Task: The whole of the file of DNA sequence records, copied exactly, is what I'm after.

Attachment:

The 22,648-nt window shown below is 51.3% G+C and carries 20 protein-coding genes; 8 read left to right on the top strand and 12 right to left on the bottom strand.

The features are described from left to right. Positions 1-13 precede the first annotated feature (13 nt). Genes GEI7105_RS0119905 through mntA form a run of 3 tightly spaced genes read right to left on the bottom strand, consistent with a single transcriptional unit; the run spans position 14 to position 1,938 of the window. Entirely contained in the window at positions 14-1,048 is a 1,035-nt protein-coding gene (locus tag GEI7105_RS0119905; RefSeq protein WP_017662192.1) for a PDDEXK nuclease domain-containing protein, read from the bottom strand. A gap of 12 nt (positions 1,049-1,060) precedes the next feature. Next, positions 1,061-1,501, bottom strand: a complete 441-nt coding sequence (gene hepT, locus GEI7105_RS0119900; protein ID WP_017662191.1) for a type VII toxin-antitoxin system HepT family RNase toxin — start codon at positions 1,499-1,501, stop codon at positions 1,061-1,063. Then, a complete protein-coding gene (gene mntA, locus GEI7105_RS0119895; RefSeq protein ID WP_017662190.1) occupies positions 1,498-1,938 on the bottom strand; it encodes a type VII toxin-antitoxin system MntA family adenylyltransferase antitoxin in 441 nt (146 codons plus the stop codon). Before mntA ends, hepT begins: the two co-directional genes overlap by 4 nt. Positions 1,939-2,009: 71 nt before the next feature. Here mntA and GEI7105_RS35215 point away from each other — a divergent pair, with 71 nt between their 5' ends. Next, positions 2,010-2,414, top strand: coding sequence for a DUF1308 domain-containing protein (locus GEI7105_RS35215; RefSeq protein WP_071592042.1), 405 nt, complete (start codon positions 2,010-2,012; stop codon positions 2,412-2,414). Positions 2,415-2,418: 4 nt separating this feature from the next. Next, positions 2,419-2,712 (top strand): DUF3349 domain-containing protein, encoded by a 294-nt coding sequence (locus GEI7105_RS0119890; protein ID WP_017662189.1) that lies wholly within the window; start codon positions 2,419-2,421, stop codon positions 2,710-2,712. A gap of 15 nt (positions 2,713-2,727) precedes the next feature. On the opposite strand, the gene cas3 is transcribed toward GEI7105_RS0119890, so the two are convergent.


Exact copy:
The 22,648-nt window shown below is 51.3% G+C and carries 20 protein-coding genes; 8 read left to right on the top strand and 12 right to left on the bottom strand.

The features are described from left to right. Positions 1-13 precede the first annotated feature (13 nt). Genes GEI7105_RS0119905 through mntA form a run of 3 tightly spaced genes read right to left on the bottom strand, consistent with a single transcriptional unit; the run spans position 14 to position 1,938 of the window. Entirely contained in the window at positions 14-1,048 is a 1,035-nt protein-coding gene (locus tag GEI7105_RS0119905; RefSeq protein WP_017662192.1) for a PDDEXK nuclease domain-containing protein, read from the bottom strand. A gap of 12 nt (positions 1,049-1,060) precedes the next feature. Next, positions 1,061-1,501, bottom strand: a complete 441-nt coding sequence (gene hepT, locus GEI7105_RS0119900; protein ID WP_017662191.1) for a type VII toxin-antitoxin system HepT family RNase toxin — start codon at positions 1,499-1,501, stop codon at positions 1,061-1,063. Then, a complete protein-coding gene (gene mntA, locus GEI7105_RS0119895; RefSeq protein ID WP_017662190.1) occupies positions 1,498-1,938 on the bottom strand; it encodes a type VII toxin-antitoxin system MntA family adenylyltransferase antitoxin in 441 nt (146 codons plus the stop codon). Before mntA ends, hepT begins: the two co-directional genes overlap by 4 nt. Positions 1,939-2,009: 71 nt before the next feature. Here mntA and GEI7105_RS35215 point away from each other — a divergent pair, with 71 nt between their 5' ends. Next, positions 2,010-2,414, top strand: coding sequence for a DUF1308 domain-containing protein (locus GEI7105_RS35215; RefSeq protein WP_071592042.1), 405 nt, complete (start codon positions 2,010-2,012; stop codon positions 2,412-2,414). Positions 2,415-2,418: 4 nt separating this feature from the next. Next, positions 2,419-2,712 (top strand): DUF3349 domain-containing protein, encoded by a 294-nt coding sequence (locus GEI7105_RS0119890; protein ID WP_017662189.1) that lies wholly within the window; start codon positions 2,419-2,421, stop codon positions 2,710-2,712. A gap of 15 nt (positions 2,713-2,727) precedes the next feature. On the opposite strand, the gene cas3 is transcribed toward GEI7105_RS0119890, so the two are convergent.